Friday, June 10, 2011

now that's fascinating.

Fundamentalists are people in a lot of pain who aren't letting themselves feel it.

What a hypothesis. I am really mulling this over.

This was true for me - I was drawn to black and white thinking when I was hitting new adulthood, at a point when I prided myself on not crying much, when I would eat whole rows of Oreos to avoid feeling certain things I just didn't know how to face.

When I think of every friend or acquaintance who I've seen go through a transformation, go through good intensive therapy, become open and vulnerable - they've always (in every case) dropped a fundamentalist approach as they've moved into their new transparency.

People are drawn to fundamentalism because it's a band-aid, it promises protection, seems to provide a way to control your future by ensuring the bad feelings will go away for good because you are doing The Right Thing All The Time - without having to do the other hard, scary thing of facing pre-existing feelings and experiences. (Or being gentle with yourself, cutting yourself slack, instead of obsessing over your sins.)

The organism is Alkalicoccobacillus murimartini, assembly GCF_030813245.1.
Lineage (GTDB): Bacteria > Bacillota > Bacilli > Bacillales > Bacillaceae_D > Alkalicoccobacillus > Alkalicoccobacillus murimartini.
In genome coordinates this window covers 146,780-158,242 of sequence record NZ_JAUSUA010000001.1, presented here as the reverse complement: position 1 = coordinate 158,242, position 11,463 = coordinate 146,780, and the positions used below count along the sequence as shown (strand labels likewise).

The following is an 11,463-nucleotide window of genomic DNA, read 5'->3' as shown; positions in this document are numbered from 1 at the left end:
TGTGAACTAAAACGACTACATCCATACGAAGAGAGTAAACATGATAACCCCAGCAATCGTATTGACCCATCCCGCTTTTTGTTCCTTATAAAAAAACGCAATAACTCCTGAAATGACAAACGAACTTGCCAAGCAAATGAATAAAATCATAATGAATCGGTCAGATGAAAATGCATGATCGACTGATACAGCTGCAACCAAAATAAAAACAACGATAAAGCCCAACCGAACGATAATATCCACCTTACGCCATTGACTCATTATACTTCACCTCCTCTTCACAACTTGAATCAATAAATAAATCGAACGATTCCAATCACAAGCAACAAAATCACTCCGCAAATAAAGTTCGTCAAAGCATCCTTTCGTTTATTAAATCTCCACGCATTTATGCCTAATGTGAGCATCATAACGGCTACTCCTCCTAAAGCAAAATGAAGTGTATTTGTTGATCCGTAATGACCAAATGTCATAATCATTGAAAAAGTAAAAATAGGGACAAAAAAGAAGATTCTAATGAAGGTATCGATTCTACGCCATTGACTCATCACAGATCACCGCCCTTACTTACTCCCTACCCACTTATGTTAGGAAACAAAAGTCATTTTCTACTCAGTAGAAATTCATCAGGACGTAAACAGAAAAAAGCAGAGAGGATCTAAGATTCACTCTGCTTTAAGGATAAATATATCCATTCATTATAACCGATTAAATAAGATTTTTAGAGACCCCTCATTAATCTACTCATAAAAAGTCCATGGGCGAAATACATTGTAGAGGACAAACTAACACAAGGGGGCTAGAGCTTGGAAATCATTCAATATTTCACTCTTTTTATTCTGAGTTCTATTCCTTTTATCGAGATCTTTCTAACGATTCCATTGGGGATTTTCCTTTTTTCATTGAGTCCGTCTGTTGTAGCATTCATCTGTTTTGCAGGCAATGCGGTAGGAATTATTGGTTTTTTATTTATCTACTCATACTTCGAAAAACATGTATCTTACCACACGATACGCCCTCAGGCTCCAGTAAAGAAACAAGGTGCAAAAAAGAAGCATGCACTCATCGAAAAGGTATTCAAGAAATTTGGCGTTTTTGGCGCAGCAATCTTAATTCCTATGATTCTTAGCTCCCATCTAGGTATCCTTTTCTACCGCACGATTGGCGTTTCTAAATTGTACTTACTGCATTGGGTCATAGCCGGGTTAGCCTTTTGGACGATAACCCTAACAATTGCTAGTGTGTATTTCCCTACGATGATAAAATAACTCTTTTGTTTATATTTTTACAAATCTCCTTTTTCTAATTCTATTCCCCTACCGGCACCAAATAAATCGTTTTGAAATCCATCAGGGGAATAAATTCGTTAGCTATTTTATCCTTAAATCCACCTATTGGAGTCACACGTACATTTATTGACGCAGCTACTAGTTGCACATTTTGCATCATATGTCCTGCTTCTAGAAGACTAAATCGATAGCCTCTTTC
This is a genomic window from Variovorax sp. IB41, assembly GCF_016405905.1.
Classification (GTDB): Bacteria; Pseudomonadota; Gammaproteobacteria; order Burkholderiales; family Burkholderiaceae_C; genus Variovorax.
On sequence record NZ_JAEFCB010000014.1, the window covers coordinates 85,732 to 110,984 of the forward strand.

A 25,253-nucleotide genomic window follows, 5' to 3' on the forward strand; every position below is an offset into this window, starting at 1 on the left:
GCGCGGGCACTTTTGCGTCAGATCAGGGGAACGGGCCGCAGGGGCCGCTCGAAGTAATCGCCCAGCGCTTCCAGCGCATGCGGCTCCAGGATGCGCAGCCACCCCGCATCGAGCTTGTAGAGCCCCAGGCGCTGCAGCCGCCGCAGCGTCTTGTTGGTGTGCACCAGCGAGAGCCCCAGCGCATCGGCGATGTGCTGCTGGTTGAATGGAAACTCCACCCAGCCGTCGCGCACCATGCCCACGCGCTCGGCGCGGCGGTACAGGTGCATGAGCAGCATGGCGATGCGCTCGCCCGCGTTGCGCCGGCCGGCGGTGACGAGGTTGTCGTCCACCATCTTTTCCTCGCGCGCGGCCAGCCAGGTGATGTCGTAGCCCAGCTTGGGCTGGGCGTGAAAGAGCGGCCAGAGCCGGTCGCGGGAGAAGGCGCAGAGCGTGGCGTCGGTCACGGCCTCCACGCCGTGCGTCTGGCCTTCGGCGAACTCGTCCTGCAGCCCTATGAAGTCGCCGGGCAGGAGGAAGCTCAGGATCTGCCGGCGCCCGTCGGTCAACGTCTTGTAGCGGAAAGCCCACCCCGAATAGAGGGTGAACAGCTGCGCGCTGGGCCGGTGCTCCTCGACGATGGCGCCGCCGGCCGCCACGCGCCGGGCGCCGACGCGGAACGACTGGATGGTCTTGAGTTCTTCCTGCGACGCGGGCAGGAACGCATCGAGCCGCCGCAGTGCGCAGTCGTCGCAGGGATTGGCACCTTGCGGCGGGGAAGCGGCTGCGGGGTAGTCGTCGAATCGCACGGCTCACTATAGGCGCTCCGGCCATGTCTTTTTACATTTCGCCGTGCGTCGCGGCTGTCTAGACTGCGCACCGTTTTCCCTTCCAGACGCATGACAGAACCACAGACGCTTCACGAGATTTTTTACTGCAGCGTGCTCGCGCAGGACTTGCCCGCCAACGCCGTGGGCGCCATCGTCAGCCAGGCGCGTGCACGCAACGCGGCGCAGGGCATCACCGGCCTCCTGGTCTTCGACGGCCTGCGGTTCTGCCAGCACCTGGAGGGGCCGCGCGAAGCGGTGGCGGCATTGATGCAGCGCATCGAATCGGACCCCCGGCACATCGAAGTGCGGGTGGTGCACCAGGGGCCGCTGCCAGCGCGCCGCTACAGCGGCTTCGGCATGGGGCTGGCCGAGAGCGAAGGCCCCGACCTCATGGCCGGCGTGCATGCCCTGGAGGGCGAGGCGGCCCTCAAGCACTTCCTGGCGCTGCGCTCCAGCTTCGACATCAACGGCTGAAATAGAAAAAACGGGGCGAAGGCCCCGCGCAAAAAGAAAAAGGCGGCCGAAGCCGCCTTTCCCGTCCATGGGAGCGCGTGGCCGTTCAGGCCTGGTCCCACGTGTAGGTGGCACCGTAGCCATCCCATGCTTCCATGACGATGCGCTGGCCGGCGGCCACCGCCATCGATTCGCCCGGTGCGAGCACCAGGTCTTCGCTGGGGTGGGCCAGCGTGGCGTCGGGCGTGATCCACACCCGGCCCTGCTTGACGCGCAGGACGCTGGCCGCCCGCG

A big percentage of adult children of alcoholics convert to the more conservative branches of Christianity. Which is fascinating, because alcoholics avoid their emotions by drinking, hence their children both lack a model from which to learn how to deal with emotions, and don't have a safe place to share their own (because a parent who can't deal with their own usually can't deal with their kids', either).

A church that preaches a loving God who is there to heal all your hurts - while also modeling even more strongly that he is expecting you to toe the line of following his precepts in order to win his love just like you couldn't win your distant earthly fathers? If I was an ACOA, I'd say "Yes please!" too.

God is in the wound, God is in the experiencing of the wound. Crying or getting angry can be the most holy of experiences, just like laughing can. That's what actual Christianity is to me. Jesus and I are united in experiencing the suffering of being human. Everyone around me is an extension of Christ, suffering their own crosses, moving towards resurrection if they want it. Christ isn't holier than or separate from them, Christ IS them.

The center of the cross is also the center in yourself where emotions wait to be expressed, released, and received in gentleness (hopefully also by the presence of some loving other) - making room for much, much more light.